For the week of November 13, 1999 / 4 Kislev 5760
Torah: Bereshit / Genesis 25:19 - 28:9
Haftarah: Malachi 1:1-2:7

God Answers Prayer

Isaac prayed to the LORD on behalf of his wife, because she was barren. The LORD answered his prayer, and his wife Rebekah became pregnant (Bereshit / Genesis 25:21).

How we respond to a problem reveals a lot about ourselves. These reactions show what or whom we rely on most.

Isaac and his wife, Rebekah, wanted children. But they, like many other couples, were having difficulty getting pregnant. While we are not told hold long they struggled over this, we know that Isaac prayed and God answered him. Rebekah became pregnant.

This is very straightforward. They were having a problem. Isaac prayed. Problem solved.

What would you have done? Go to the doctor? Read books? Blame your wife or husband? Blame yourself? Try harder?

Maybe instead of striving for a solution, you may just give up. You can give up in different ways. You may justify your predicament (I thought this was a bad thing, but it is actually good for me). You might pretend it doesn’t really exist (Problem, what problem?). You may strive to cope (I’ll be OK. Don’t worry I’ll be OK).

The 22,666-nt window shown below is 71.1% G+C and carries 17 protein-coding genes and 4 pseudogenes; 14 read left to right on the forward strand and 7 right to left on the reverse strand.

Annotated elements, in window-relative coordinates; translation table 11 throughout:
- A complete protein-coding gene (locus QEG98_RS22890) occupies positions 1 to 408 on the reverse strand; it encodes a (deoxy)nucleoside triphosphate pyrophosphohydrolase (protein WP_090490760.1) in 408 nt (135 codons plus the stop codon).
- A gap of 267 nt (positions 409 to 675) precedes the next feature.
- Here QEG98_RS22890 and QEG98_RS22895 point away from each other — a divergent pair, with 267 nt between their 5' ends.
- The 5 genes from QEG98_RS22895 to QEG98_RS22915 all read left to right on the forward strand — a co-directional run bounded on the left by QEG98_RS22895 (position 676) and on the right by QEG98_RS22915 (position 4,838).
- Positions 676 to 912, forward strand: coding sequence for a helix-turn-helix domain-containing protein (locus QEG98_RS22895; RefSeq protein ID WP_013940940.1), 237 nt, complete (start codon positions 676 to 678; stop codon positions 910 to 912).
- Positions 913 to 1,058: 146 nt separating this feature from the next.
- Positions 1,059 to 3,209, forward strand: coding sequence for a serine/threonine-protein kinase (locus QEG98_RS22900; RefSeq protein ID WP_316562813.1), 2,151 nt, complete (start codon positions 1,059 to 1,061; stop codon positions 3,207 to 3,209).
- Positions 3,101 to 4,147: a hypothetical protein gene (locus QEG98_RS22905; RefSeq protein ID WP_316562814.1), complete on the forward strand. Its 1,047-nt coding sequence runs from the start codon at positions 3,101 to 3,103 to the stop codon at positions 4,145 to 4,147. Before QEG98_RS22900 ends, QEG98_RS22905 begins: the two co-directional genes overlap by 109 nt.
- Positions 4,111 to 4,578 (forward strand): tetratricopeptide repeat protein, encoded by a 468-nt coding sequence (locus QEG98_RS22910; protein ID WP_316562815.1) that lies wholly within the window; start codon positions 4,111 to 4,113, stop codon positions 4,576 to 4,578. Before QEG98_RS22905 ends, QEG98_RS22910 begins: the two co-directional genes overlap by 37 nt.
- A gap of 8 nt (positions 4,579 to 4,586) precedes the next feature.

All of these responses assume that we can take control and solve our problems. But it appears in this case that Isaac didn't think so. He knew that their solution could not be solved by humans. He prayed to God.

Some people think of praying as a sign of weakness. I guess that is true. When we pray to God about a problem, we are saying that we cannot solve it ourselves, that we need help beyond our own wisdom and abilities.

Praying is also a most practical expression of faith in God:

And without faith it is impossible to please God, because anyone who comes to him must believe that he exists and that he rewards those who earnestly seek him (Hebrews 11:6)

If you believe that God is real and true to his word, then, like Isaac, you would go to him with your problems.

What are you waiting for?

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